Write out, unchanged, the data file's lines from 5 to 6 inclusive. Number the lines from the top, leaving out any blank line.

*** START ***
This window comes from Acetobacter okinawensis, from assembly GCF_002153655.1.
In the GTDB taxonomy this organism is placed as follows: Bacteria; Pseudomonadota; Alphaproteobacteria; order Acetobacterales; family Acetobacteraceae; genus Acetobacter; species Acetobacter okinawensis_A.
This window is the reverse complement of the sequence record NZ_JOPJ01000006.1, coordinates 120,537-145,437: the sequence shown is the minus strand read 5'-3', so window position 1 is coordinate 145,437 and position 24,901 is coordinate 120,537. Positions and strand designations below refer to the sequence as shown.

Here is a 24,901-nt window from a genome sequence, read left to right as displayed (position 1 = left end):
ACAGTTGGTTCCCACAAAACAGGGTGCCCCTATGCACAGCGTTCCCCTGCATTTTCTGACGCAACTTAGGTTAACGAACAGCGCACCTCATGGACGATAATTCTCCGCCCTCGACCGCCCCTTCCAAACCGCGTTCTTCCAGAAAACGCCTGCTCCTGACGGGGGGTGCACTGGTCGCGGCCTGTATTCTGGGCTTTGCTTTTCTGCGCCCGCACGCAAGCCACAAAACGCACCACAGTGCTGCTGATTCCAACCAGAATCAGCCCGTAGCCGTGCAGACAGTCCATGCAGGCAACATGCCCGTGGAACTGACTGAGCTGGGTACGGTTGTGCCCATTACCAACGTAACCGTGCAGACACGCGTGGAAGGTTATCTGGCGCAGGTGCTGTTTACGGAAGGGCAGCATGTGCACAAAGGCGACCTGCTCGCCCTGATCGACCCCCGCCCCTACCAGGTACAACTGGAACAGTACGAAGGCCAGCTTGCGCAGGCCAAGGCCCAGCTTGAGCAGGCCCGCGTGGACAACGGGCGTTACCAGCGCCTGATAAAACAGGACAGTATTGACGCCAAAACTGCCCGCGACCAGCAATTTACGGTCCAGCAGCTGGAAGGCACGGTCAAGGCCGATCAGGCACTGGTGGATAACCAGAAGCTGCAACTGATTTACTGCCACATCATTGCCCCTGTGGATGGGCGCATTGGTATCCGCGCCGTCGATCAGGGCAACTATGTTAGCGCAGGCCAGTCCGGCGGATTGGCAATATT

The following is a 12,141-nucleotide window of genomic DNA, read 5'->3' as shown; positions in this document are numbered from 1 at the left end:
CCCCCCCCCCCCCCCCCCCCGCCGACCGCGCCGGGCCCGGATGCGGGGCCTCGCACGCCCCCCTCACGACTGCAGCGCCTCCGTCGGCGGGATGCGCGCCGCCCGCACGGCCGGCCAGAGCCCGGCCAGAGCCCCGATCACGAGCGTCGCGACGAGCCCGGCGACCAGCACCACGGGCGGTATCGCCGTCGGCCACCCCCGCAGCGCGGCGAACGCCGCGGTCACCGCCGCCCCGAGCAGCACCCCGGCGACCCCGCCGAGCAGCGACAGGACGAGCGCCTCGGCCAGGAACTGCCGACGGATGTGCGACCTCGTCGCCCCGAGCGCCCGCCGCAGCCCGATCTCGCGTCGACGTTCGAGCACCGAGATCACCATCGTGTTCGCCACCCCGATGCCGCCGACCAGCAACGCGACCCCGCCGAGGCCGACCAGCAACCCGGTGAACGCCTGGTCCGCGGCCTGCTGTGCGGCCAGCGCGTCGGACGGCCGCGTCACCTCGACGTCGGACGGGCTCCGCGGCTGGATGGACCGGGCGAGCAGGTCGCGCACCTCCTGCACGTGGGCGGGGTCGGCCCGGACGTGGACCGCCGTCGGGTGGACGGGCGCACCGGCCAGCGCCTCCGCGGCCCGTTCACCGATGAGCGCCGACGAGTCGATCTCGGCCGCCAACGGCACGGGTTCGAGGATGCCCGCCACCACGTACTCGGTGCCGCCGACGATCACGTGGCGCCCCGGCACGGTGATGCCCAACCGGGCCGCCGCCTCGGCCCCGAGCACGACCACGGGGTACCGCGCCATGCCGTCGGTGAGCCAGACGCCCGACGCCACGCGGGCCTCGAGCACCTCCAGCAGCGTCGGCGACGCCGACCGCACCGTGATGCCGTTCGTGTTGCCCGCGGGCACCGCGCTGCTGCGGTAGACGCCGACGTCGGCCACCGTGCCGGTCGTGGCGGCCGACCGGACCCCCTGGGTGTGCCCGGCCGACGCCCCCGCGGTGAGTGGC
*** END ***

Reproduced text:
ACAGTTGGTTCCCACAAAACAGGGTGCCCCTATGCACAGCGTTCCCCTGCATTTTCTGACGCAACTTAGGTTAACGAACAGCGCACCTCATGGACGATAATTCTCCGCCCTCGACCGCCCCTTCCAAACCGCGTTCTTCCAGAAAACGCCTGCTCCTGACGGGGGGTGCACTGGTCGCGGCCTGTATTCTGGGCTTTGCTTTTCTGCGCCCGCACGCAAGCCACAAAACGCACCACAGTGCTGCTGATTCCAACCAGAATCAGCCCGTAGCCGTGCAGACAGTCCATGCAGGCAACATGCCCGTGGAACTGACTGAGCTGGGTACGGTTGTGCCCATTACCAACGTAACCGTGCAGACACGCGTGGAAGGTTATCTGGCGCAGGTGCTGTTTACGGAAGGGCAGCATGTGCACAAAGGCGACCTGCTCGCCCTGATCGACCCCCGCCCCTACCAGGTACAACTGGAACAGTACGAAGGCCAGCTTGCGCAGGCCAAGGCCCAGCTTGAGCAGGCCCGCGTGGACAACGGGCGTTACCAGCGCCTGATAAAACAGGACAGTATTGACGCCAAAACTGCCCGCGACCAGCAATTTACGGTCCAGCAGCTGGAAGGCACGGTCAAGGCCGATCAGGCACTGGTGGATAACCAGAAGCTGCAACTGATTTACTGCCACATCATTGCCCCTGTGGATGGGCGCATTGGTATCCGCGCCGTCGATCAGGGCAACTATGTTAGCGCAGGCCAGTCCGGCGGATTGGCAATATT

The following is a 12,141-nucleotide window of genomic DNA, read 5'->3' as shown; positions in this document are numbered from 1 at the left end: